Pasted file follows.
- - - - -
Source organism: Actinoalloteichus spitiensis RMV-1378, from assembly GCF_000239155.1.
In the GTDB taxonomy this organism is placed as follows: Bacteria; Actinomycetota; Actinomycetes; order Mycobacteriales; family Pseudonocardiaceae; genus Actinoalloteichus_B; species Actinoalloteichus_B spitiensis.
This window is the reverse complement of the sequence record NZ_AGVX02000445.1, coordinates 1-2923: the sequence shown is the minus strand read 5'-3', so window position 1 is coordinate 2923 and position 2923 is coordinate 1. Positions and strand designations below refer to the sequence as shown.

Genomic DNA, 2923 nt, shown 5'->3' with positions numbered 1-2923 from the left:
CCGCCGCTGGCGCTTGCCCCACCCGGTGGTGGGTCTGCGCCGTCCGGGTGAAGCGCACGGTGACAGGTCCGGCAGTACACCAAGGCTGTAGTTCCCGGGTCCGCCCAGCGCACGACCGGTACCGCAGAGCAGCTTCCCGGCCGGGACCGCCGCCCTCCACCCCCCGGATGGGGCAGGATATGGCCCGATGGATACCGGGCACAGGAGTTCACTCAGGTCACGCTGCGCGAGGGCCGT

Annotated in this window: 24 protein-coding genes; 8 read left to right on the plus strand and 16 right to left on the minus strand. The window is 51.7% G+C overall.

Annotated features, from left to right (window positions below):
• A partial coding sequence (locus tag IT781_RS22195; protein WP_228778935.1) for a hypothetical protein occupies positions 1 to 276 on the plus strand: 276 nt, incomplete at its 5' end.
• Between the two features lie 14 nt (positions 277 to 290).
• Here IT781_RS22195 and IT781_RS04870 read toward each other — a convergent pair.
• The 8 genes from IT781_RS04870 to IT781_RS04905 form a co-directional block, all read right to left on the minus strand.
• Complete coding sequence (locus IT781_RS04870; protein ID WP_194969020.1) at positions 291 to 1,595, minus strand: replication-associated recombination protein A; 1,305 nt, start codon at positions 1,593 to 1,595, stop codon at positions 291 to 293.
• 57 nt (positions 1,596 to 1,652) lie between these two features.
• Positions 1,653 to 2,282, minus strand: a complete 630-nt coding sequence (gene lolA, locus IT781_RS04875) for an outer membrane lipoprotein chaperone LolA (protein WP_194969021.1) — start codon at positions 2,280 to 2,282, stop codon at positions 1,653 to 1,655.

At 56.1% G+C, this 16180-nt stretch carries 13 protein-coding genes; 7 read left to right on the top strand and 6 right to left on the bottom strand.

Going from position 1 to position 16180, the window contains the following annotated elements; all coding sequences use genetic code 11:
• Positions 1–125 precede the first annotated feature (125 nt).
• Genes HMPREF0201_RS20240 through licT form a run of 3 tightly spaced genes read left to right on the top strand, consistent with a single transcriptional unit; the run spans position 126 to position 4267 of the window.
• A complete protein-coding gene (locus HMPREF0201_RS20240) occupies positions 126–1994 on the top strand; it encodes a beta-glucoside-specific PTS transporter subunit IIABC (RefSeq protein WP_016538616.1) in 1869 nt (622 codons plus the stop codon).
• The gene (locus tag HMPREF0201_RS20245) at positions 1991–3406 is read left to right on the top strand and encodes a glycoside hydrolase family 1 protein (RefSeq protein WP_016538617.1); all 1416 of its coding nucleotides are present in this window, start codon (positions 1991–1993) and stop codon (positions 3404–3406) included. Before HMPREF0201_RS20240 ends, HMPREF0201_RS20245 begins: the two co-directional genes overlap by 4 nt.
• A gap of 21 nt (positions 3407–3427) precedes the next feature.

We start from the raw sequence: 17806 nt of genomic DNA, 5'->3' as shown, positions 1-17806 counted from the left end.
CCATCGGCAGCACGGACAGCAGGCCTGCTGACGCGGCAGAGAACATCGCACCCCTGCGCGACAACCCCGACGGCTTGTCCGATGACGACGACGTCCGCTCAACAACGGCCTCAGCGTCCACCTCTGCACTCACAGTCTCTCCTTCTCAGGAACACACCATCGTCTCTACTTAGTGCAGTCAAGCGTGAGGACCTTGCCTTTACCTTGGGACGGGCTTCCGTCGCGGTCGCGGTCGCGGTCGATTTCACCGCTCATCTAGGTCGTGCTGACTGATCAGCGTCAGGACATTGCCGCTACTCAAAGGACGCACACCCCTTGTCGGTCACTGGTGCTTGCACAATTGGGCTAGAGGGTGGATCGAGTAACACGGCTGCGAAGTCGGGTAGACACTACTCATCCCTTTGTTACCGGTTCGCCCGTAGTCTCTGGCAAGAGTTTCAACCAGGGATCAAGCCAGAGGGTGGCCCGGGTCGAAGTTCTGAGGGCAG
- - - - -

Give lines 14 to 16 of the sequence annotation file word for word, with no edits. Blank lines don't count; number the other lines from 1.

• Positions 1,653 to 2,282, minus strand: a complete 630-nt coding sequence (gene lolA, locus IT781_RS04875) for an outer membrane lipoprotein chaperone LolA (protein WP_194969021.1) — start codon at positions 2,280 to 2,282, stop codon at positions 1,653 to 1,655.

At 56.1% G+C, this 16180-nt stretch carries 13 protein-coding genes; 7 read left to right on the top strand and 6 right to left on the bottom strand.

Going from position 1 to position 16180, the window contains the following annotated elements; all coding sequences use genetic code 11: